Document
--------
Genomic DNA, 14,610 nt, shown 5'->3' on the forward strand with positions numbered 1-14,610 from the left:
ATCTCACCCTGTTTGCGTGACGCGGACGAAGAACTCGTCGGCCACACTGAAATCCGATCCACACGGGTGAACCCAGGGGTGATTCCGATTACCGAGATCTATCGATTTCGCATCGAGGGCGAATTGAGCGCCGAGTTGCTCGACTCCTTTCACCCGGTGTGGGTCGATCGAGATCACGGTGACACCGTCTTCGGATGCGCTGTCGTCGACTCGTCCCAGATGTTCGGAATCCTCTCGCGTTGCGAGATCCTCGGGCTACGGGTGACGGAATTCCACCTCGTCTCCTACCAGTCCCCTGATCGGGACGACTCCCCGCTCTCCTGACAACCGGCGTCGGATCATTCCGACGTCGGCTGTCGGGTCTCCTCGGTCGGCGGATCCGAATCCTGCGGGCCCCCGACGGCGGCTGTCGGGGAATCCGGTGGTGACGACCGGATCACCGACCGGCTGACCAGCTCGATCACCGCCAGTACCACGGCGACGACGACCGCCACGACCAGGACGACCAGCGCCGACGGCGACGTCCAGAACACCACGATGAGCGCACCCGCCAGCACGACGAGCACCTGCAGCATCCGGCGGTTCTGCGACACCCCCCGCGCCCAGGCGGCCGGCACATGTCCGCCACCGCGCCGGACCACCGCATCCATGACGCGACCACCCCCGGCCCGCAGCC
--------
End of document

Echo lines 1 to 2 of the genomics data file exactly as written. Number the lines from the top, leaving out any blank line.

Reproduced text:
Genomic DNA, 14,610 nt, shown 5'->3' on the forward strand with positions numbered 1-14,610 from the left:
ATCTCACCCTGTTTGCGTGACGCGGACGAAGAACTCGTCGGCCACACTGAAATCCGATCCACACGGGTGAACCCAGGGGTGATTCCGATTACCGAGATCTATCGATTTCGCATCGAGGGCGAATTGAGCGCCGAGTTGCTCGACTCCTTTCACCCGGTGTGGGTCGATCGAGATCACGGTGACACCGTCTTCGGATGCGCTGTCGTCGACTCGTCCCAGATGTTCGGAATCCTCTCGCGTTGCGAGATCCTCGGGCTACGGGTGACGGAATTCCACCTCGTCTCCTACCAGTCCCCTGATCGGGACGACTCCCCGCTCTCCTGACAACCGGCGTCGGATCATTCCGACGTCGGCTGTCGGGTCTCCTCGGTCGGCGGATCCGAATCCTGCGGGCCCCCGACGGCGGCTGTCGGGGAATCCGGTGGTGACGACCGGATCACCGACCGGCTGACCAGCTCGATCACCGCCAGTACCACGGCGACGACGACCGCCACGACCAGGACGACCAGCGCCGACGGCGACGTCCAGAACACCACGATGAGCGCACCCGCCAGCACGACGAGCACCTGCAGCATCCGGCGGTTCTGCGACACCCCCCGCGCCCAGGCGGCCGGCACATGTCCGCCACCGCGCCGGACCACCGCATCCATGACGCGACCACCCCCGGCCCGCAGCC